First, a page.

I realised that my mind had drifted to Oliver all too soon for my liking. Not that I didn’t like thinking about Oliver occasionally, but it was as guilty a pleasure as my shortbread biscuits were at home. Think about murder and murderers, Edmund. Calm yourself.
Sometimes, when faced with an actual problem, I could be quite good at thinking it through logically and reaching a conclusion. Unfortunately, my logical thinking was all too often interrupted by sudden random explosions of thought: What if there is air in space and the Government just doesn’t want us to escape? What if violent computer games were created by the CIA to prepare the future generations for a massive war? If bread always lands butter side down then if you buttered both sides would it just float in mid-air?
So now, with the near-silence and in the equilibrium between sleeping and waking, I could think.
Firstly, Marie-Ann was killed with Oliver’s trophy. Then Jackson was killed with the same weapon. To kill these people, someone needed Oliver’s award, which meant they needed a way into Oliver’s house, like Melissa had.
I suddenly realised I sounded like a policeman on a television show explaining—Edmund, focus. FOCUS.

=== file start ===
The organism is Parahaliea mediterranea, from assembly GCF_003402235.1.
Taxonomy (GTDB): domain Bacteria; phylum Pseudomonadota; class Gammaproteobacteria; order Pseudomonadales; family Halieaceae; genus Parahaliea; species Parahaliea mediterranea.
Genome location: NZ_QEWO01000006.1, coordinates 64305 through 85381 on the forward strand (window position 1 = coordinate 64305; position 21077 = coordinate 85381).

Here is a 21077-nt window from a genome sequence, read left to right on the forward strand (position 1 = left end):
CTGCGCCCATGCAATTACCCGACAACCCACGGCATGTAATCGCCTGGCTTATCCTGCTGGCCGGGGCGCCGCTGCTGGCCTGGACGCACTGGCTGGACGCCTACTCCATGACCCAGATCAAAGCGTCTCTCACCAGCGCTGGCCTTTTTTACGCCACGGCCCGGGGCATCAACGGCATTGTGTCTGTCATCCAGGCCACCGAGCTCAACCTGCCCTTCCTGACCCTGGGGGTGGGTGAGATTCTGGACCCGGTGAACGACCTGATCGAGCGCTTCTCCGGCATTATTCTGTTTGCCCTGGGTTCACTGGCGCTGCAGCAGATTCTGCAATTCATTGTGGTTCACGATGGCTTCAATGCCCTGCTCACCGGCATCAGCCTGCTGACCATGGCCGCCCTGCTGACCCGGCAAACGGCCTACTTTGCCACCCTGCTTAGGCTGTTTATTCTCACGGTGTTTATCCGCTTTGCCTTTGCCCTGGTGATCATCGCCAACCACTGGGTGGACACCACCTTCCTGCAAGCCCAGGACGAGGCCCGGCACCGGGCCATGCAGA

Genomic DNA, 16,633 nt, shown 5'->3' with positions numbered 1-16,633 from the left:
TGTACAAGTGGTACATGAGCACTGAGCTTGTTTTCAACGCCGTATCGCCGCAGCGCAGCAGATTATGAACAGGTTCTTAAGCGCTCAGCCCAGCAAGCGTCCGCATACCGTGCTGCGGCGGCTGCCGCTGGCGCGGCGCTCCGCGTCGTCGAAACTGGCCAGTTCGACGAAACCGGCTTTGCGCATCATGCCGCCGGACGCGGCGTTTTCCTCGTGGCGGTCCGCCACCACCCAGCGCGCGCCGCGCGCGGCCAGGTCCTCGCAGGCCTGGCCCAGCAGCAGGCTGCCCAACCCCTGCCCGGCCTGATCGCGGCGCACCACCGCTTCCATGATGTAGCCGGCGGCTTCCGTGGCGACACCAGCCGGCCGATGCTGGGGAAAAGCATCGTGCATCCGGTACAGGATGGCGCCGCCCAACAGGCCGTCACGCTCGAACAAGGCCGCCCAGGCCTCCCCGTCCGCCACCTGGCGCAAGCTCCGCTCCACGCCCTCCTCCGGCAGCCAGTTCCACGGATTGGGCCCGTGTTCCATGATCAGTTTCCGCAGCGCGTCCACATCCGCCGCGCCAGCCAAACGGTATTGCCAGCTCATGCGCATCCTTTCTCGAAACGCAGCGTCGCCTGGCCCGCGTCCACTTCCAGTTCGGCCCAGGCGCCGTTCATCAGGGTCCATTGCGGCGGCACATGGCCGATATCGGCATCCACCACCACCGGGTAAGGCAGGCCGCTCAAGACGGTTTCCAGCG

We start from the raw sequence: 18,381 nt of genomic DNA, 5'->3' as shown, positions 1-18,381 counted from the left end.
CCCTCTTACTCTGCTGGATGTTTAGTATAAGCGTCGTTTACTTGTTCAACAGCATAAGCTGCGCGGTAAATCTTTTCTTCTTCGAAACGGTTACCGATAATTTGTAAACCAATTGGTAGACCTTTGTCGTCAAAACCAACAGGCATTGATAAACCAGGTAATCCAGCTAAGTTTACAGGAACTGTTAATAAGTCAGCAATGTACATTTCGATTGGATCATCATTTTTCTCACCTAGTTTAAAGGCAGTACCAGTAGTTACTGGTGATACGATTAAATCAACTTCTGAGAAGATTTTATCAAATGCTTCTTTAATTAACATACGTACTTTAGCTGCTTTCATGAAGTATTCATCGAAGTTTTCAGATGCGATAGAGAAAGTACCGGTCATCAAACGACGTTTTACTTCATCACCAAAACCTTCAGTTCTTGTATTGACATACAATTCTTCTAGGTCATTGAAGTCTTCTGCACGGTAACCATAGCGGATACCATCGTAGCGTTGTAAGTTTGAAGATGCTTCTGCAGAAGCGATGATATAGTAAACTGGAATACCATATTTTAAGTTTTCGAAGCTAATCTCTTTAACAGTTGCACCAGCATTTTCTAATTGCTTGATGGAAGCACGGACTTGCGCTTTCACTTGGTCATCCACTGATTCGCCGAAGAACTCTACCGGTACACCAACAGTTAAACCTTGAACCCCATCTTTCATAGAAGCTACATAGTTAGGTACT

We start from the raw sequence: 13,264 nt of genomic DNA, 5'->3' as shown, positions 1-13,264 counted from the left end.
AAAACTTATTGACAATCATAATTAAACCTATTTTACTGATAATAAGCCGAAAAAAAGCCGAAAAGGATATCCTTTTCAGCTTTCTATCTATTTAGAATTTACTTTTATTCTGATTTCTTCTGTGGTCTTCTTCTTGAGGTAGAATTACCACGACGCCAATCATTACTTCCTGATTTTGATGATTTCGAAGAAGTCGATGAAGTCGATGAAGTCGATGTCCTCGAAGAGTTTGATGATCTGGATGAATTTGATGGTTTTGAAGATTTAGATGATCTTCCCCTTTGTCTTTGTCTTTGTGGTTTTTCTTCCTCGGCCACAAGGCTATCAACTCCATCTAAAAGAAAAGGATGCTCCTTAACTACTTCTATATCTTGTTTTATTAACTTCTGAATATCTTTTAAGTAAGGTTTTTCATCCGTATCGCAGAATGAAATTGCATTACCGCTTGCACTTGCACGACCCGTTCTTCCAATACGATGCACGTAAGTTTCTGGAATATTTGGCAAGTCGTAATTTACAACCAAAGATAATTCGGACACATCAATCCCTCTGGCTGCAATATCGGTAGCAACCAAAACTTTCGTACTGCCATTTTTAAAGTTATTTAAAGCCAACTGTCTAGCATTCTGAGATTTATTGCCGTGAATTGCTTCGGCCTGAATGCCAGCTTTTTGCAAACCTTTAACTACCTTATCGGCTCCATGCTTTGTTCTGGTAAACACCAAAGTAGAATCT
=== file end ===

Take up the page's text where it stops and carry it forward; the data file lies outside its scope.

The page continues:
So did Melissa kill them? Why would she do that? She initiated the breakup with Oliver, so she wouldn’t harbour resentment. But she might also feel she'd been forced into the breakup because of Oliver's gay fling with me... That never happened, Edmund! Focus! Did someone take the trophy from Melissa and kill Jackson and Marie-Ann on the same day, and in the recording studio? Why?
My brain hit a wall so I put my glasses on to feel cleverer.
Maybe someone was targeting Oliver. But why would they do that? Perhaps they wanted Oliver’s part in the film, but it’s unlikely someone would kill Oliver’s ex-girlfriend because they wanted to get at him.
I mentally crossed out the ‘find out who would hate Oliver’ train of thought and moved to a new one.
They would need to be inconspicuous to get to both Jackson and Marie-Ann, so they probably worked at Galaxy. So the killer: works at Galaxy, has access to Melissa who maybe stole the trophy…but how did they even get into the rooms where Marie-Ann and Jackson were?
Maybe they didn’t have to get close to the rooms after all.
The clattering sound of running came from upstairs and soon Oliver skidded into view, hair ruffled and in a grey t-shirt and pyjama bottoms.
“What’s wrong? Are you dying?”
“No, Oliver! The ventilation shafts!”
Oliver took a deep breath and leant against the doorframe. “So you’re not dying?”
“No, the ventilation shafts! That’s how the murderer got to Jackson and Marie-Ann!”
Oliver cast his hands into the air with an expression of hopelessness. “So? That doesn’t tell us anything. They’d still have to be an employee of Galaxy to even get into the building.”
I deflated a bit. “I didn’t think of that. Right, well…night.”
“Goodnight, Edmund, and stop thinking. We’ll go and see Melissa tomorrow and talk to her about the trophy.”
Oliver turned to go, running a hand through his hair. I called after him. “Oliver?”
He looked round at me. “Yeah?”
“I was only joking about the friend thing. I do consider you a friend.”
“I know, Edmund. Goodnight.”